I love this unit except for 1 thing. The plastic tag on the back that contains the serial number, operating instructions, battery exp. date, etc. seems like it could come off the unit and get lost easily..it sticks out and could get caught on something and pulled off or water could make it come loose...there should be some kind of little plastic pouch on the back to hold this tag on securely.
I was recently stranded while on a hiking trip in the San Bernardino National Forest, I had to activate my PLB and a Sheriff's Department helicopter was on location within the hour. As an experienced hiker, Law Enforcement official and Search & Rescue Team Member I would recomend this to anyone who likes to hike or camp.
A Canadian purchaser will need to register the PLB with the Canadian government. A fact only slightly alluded to on the ACR website is that a PLB purchased from the States cannot be registered without the unit being reprogrammed to have a Canadian identification number (UIN). In my case, living in Toronto, I must take the PLB to the closest battery-replacement centre which is in Hamilton Ontario, for reprogramming. This is an $80 job. ACR is not making this fact as well known as it might.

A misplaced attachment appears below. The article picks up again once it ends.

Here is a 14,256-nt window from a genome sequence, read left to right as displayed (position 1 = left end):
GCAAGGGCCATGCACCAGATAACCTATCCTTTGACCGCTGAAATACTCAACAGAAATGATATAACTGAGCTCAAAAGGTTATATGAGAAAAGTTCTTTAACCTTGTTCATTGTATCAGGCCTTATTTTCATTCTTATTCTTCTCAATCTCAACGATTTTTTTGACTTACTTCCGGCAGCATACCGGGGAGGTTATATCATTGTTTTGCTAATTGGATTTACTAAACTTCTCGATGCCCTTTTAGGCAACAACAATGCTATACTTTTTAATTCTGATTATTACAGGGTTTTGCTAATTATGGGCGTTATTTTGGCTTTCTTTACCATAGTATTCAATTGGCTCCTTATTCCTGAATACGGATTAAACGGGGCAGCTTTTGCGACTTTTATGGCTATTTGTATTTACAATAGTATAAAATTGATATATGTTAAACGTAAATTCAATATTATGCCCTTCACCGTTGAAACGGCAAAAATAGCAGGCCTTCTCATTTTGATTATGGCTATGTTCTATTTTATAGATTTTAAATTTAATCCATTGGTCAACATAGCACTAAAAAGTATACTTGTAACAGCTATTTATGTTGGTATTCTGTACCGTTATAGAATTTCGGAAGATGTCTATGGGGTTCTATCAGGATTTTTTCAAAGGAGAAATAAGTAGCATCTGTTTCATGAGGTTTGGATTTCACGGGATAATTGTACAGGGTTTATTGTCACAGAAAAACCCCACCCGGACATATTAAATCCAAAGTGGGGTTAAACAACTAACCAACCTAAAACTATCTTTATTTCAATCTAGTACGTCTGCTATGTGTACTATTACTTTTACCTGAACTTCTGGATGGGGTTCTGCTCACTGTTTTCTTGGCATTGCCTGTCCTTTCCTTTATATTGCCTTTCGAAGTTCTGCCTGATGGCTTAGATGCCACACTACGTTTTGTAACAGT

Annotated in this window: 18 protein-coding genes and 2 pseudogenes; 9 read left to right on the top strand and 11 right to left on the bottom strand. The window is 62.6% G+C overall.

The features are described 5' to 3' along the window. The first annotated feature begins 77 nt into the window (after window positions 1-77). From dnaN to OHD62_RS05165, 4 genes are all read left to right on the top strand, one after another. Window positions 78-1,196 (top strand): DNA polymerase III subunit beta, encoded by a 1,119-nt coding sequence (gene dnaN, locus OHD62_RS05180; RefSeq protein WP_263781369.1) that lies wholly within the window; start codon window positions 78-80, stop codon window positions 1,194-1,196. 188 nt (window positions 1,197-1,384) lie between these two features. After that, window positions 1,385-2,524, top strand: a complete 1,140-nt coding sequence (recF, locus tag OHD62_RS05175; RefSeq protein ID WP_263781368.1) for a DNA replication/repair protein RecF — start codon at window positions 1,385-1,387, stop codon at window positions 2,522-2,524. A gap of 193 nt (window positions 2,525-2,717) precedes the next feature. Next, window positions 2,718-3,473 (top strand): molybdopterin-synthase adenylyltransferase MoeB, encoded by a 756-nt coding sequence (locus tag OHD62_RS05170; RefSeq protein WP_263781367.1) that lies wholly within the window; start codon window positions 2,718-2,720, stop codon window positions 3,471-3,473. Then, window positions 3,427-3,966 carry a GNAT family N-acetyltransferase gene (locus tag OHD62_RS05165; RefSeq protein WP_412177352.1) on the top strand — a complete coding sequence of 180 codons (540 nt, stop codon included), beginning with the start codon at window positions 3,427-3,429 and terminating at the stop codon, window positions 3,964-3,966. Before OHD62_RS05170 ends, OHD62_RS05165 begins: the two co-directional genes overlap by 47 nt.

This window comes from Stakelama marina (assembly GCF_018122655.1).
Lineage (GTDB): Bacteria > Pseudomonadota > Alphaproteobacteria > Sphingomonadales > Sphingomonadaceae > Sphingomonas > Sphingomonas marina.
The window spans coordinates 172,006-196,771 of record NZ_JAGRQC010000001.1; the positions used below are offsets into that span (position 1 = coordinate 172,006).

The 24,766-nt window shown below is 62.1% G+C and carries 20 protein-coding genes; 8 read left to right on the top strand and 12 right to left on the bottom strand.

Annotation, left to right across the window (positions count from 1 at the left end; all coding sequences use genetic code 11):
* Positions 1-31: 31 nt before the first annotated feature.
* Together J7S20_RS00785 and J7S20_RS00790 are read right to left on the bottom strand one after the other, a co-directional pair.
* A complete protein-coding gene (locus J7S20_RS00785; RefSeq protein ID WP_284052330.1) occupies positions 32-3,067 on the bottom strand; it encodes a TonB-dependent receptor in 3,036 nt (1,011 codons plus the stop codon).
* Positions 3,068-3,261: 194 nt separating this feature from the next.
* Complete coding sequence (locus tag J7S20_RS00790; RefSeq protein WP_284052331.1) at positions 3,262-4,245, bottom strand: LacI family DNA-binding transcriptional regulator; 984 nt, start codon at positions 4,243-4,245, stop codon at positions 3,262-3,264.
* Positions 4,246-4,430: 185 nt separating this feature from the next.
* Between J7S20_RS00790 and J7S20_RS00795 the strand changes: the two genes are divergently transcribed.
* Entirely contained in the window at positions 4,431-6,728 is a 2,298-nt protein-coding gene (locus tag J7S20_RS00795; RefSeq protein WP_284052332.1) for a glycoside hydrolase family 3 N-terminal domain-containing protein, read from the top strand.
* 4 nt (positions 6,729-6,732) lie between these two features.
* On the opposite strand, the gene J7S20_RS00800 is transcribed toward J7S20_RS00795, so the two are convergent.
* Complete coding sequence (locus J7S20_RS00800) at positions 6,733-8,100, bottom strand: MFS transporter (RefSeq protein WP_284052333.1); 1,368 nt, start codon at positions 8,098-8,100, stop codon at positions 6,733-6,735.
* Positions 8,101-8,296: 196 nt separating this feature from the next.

Liked: small size, ease of use, functionality. Disliked: no carry case or clip-on-belt feature. Rating: 4 of 5 stars Now that I'm starting to take my 6 year old son on hikes and scout events, I wanted to have a Personal Locator Beacon in addition to my 2-way mobile radio. Cell phones don't cut it ;-) The unit is easy to test and easy to operate in case of a real emergency. Having access to the proper test equipment as a FCC licensed as a GMDSS maintainer, I was able to verify that the unit sent out the proper signals and power on 406 Mhz as well as the audio beacon on 121.5 MHz. I have no doubt that it will operate, should the need arise. One would think that a $280 unit would come with a carry-case or with some means (other than a lanyard) to "clip/hold" the unit to it's owner. It does not. However, I picked up a $5.00 cell phone case from Wallgreens Pharmacy. Problem solved. It was easy to register the unit at the NOAA web site - www.beaconregistration.noaa.gov/ Best J. Dan Connell
I am new at the review game. I have been looking at locator for awhile. Since turning 50 plus yrs old & falling this year at work, where no one knew my location. I thought, with alot of urging from my wife, to get a locator. I looked at the spot, but went with the ACR, I like it's size. It will fit into my pocket & weight is nothing.Also no yearly subscription. I spend much time hunting far from my vehicle & cell phones are not always usable. I only went with 4 stars, because I have not used it & really do not want to. But I have it if the need arises. If I ever use it then the stars for rating will change, hopefully up. Besides if the USCG ordered them, they have to be good. Happy Hunting